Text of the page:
This house in Melbourne is inspired by the city’s cafe scene and has a bright and friendly neighbourhood vibe, with colourful, communal spaces for entertaining friends and family.
5 October 2017
Project Type: Landed property in Melbourne
Text by Rebecca Gross
Photography by Emma Cross
More and more, global cafe culture is serving as inspiration for home interior design in modern cities. The design of this eco-friendly house in Coburg, Melbourne is one fine example.
Inspired by Melbourne’s world-renowned cafe culture, Laneway House been designed by Zen Architects with a communal, colourful and sustainable approach.
Home to a couple and their beloved dog, the new house is “smarter, not bigger”, compared to their previous weatherboard cottage that lacked functional space, sunlight and indoor-outdoor connection. Architect Luke Rhodes tells that the couple wanted a home that “would allow them to live with a better connection to the environment while reducing energy and water use, and one that would support their love of entertaining”.
In this household, relationships with relatives and friends are fostered through the shared enjoyment of food and drink – and especially coffee.
Zen Architects reconfigured and modernised the front rooms of the existing house and added a rear extension to take advantage of the northern orientation and laneway access.
Drawing on the couple’s appreciation for eating and drinking with others, the architect looked to Melbourne’s cafe culture for inspiration and incorporated distinct functional and aesthetic elements. The kitchen, living, and indoor and outdoor dining areas flow into each other for communal enjoyment. While the kitchen has a bar area and servery to the outside, a pergola, with the beginnings of a grape vine, defines the outdoor dining space, and the car porch offers an additional gathering area and laneway access.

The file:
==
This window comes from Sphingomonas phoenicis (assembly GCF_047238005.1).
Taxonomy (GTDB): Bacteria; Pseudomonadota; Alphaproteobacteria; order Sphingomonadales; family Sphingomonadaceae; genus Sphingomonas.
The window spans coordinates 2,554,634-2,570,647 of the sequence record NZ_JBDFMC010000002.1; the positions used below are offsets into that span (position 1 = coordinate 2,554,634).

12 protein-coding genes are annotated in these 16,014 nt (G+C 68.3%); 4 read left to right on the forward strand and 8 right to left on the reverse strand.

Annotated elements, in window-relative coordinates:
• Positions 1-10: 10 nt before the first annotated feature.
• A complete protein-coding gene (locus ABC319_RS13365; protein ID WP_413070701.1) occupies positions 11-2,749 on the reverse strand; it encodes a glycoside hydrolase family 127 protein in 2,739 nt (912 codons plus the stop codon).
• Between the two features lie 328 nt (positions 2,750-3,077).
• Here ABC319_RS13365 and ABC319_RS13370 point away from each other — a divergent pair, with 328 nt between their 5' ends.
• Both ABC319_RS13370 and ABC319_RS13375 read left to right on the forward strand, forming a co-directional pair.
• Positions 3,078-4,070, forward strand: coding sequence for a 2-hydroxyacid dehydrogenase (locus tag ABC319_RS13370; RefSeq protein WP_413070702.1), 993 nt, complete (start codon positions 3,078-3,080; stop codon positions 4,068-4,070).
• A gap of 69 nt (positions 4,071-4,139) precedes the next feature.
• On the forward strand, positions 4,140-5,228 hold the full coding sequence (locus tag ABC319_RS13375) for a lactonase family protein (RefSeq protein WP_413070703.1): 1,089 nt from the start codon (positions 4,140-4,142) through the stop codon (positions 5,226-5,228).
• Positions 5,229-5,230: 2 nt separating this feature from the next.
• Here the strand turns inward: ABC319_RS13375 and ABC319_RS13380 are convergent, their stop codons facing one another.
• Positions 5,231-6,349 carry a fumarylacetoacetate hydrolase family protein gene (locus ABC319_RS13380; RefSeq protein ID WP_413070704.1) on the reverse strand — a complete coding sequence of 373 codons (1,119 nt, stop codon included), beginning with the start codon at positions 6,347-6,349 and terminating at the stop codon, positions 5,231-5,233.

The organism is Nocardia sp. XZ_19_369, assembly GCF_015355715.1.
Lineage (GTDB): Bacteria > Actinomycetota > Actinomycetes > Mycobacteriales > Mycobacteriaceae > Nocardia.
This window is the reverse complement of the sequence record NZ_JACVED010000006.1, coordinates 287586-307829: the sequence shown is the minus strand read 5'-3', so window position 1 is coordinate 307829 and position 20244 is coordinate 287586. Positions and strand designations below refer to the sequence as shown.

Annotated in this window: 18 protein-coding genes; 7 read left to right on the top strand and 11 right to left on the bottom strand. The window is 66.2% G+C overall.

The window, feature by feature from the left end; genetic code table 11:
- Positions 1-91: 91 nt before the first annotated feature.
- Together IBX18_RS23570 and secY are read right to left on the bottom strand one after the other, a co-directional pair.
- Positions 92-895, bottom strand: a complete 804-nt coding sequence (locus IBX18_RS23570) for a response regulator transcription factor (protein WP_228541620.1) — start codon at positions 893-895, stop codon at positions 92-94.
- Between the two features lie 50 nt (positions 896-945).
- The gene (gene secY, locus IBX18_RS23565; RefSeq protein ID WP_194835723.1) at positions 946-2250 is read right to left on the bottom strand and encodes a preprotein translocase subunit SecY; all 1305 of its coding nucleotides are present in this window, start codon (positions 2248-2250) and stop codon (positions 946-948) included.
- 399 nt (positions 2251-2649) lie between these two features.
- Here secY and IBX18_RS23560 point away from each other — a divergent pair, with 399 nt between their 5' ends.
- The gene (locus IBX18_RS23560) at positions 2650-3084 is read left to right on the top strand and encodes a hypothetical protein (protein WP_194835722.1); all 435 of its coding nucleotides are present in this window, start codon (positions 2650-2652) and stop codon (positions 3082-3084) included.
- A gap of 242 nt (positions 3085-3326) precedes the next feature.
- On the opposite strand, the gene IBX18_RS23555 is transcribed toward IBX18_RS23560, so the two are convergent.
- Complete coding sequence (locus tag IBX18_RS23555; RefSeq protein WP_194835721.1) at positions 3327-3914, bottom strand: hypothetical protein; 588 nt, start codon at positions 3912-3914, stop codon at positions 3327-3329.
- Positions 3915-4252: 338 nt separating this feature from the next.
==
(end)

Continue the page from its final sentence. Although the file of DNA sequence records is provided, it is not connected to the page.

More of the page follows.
The mix of old and new materials similarly reflects those used in Melbourne’s neighbourhood cafes, and includes an exposed recycled brick wall, recycled light fittings, bi-fold steel-framed glass doors, steel-framed windows and Art Deco doors.
“The materials we use often have stories of their own that imbue another layer of meaning and beauty in our architecture,” Luke explains. Yellow joinery, tiled backsplash and exterior trim are joyful and welcoming, and the FSC-certified plywood is warm and tactile with the lowered ceiling above the daybed creating an intimate area inside. Furniture and fabrics have a mid-century vibe and the New York subway sign in the living room complements the black subway tiles in the bathroom.
Ecologically sustainable design principles played an important role in Zen Architects’ approach to the house, including orienting the living areas to the north and minimising glazing to the south, east and west. Louvres allow cross ventilation; the exposed concrete slab offers thermal mass; angled eaves block summer sun and allow winter sun; and the pergola will shade the lower windows once the grape vine matures.
Like Melbourne’s much-loved cafes, Laneway House has a bright and friendly neighbourhood vibe where friends and family are welcomed with open arms to enjoy some of the best company and coffee in town.
More about Zen Architects here.
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